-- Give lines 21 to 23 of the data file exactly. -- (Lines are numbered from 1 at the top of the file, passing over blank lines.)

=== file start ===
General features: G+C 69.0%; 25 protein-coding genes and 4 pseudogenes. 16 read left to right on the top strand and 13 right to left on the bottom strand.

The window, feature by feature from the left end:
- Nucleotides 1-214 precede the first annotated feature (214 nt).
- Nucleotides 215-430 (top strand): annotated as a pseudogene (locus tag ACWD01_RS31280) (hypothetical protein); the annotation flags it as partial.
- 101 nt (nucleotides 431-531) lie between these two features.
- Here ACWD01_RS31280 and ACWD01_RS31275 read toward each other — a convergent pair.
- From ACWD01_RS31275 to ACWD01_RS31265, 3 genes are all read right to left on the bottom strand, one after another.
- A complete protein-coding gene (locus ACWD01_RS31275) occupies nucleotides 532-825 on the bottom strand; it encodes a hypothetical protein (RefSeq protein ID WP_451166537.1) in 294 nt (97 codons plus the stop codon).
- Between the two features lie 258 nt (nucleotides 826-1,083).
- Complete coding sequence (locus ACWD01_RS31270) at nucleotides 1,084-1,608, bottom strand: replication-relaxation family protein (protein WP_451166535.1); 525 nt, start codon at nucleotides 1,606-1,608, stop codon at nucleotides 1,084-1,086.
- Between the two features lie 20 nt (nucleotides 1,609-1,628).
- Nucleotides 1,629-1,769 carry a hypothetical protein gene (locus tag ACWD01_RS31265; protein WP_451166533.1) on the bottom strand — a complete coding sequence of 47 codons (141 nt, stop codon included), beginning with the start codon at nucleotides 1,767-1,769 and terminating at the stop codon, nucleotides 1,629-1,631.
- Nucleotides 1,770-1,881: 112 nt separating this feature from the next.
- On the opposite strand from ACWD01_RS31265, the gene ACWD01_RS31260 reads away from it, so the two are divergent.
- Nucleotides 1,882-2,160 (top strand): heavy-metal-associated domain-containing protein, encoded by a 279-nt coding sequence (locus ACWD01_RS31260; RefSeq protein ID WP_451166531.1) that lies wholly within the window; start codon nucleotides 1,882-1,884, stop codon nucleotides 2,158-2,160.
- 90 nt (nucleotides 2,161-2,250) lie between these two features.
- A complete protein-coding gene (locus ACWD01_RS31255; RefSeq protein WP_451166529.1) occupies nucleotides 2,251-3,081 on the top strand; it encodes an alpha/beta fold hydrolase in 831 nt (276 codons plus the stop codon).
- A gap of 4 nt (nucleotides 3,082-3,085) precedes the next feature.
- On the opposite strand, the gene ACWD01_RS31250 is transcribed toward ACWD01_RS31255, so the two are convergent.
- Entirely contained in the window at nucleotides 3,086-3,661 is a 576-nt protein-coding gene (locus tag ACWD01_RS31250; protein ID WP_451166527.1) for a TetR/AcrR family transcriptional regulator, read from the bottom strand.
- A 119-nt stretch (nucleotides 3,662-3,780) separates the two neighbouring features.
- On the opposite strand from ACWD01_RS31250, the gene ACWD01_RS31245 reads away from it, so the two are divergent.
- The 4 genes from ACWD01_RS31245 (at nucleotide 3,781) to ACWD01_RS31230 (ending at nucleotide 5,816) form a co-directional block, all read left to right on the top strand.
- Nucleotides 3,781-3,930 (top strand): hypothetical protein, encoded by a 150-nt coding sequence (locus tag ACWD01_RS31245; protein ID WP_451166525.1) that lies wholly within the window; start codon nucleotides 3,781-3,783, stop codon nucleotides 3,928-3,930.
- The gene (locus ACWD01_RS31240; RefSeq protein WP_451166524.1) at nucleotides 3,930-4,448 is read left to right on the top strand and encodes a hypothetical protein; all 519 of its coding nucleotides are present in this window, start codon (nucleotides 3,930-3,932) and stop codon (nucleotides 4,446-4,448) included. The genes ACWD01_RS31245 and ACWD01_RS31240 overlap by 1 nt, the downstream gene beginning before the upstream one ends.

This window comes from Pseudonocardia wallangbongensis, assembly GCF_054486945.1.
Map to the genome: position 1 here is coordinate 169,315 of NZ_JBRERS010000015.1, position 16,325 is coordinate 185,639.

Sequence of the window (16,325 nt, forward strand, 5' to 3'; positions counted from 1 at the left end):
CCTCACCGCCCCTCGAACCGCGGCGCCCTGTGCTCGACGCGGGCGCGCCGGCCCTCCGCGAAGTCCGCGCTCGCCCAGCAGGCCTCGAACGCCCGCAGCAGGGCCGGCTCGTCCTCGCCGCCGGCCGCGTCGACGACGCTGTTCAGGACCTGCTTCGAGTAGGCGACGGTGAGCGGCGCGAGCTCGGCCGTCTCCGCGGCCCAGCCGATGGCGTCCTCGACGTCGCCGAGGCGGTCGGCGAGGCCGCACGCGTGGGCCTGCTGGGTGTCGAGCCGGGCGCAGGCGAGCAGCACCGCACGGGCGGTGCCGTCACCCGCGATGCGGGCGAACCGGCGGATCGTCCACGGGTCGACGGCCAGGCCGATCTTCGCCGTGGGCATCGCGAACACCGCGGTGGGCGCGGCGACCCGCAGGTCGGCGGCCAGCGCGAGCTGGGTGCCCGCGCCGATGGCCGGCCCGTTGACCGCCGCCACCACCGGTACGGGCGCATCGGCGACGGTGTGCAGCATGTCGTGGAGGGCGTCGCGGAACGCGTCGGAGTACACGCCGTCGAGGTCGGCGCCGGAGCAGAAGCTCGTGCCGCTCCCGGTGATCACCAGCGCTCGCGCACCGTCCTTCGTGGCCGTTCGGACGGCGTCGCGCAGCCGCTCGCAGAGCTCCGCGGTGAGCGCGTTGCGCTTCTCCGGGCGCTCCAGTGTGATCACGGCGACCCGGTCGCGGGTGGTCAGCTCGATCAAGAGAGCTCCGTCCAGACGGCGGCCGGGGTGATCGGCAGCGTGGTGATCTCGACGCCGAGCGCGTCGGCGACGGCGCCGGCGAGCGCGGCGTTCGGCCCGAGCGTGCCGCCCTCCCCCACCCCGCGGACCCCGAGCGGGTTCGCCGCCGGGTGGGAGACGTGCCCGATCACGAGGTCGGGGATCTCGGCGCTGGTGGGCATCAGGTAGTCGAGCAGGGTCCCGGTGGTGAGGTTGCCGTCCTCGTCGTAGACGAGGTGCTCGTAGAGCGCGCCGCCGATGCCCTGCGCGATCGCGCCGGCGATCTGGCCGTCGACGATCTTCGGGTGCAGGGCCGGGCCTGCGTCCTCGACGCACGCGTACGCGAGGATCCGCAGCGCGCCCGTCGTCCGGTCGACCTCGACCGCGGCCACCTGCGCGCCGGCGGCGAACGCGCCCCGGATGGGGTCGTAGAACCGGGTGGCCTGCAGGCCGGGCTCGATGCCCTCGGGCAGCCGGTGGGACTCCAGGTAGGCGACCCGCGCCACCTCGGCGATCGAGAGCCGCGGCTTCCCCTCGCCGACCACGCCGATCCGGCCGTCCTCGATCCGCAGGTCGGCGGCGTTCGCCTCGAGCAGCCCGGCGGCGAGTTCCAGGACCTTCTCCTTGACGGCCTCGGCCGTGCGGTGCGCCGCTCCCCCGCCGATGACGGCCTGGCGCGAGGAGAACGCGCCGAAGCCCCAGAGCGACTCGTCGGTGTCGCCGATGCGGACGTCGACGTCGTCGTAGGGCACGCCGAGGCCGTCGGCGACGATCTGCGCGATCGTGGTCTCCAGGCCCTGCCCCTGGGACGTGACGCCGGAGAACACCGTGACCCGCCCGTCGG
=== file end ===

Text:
- A 119-nt stretch (nucleotides 3,662-3,780) separates the two neighbouring features.
- On the opposite strand from ACWD01_RS31250, the gene ACWD01_RS31245 reads away from it, so the two are divergent.
- The 4 genes from ACWD01_RS31245 (at nucleotide 3,781) to ACWD01_RS31230 (ending at nucleotide 5,816) form a co-directional block, all read left to right on the top strand.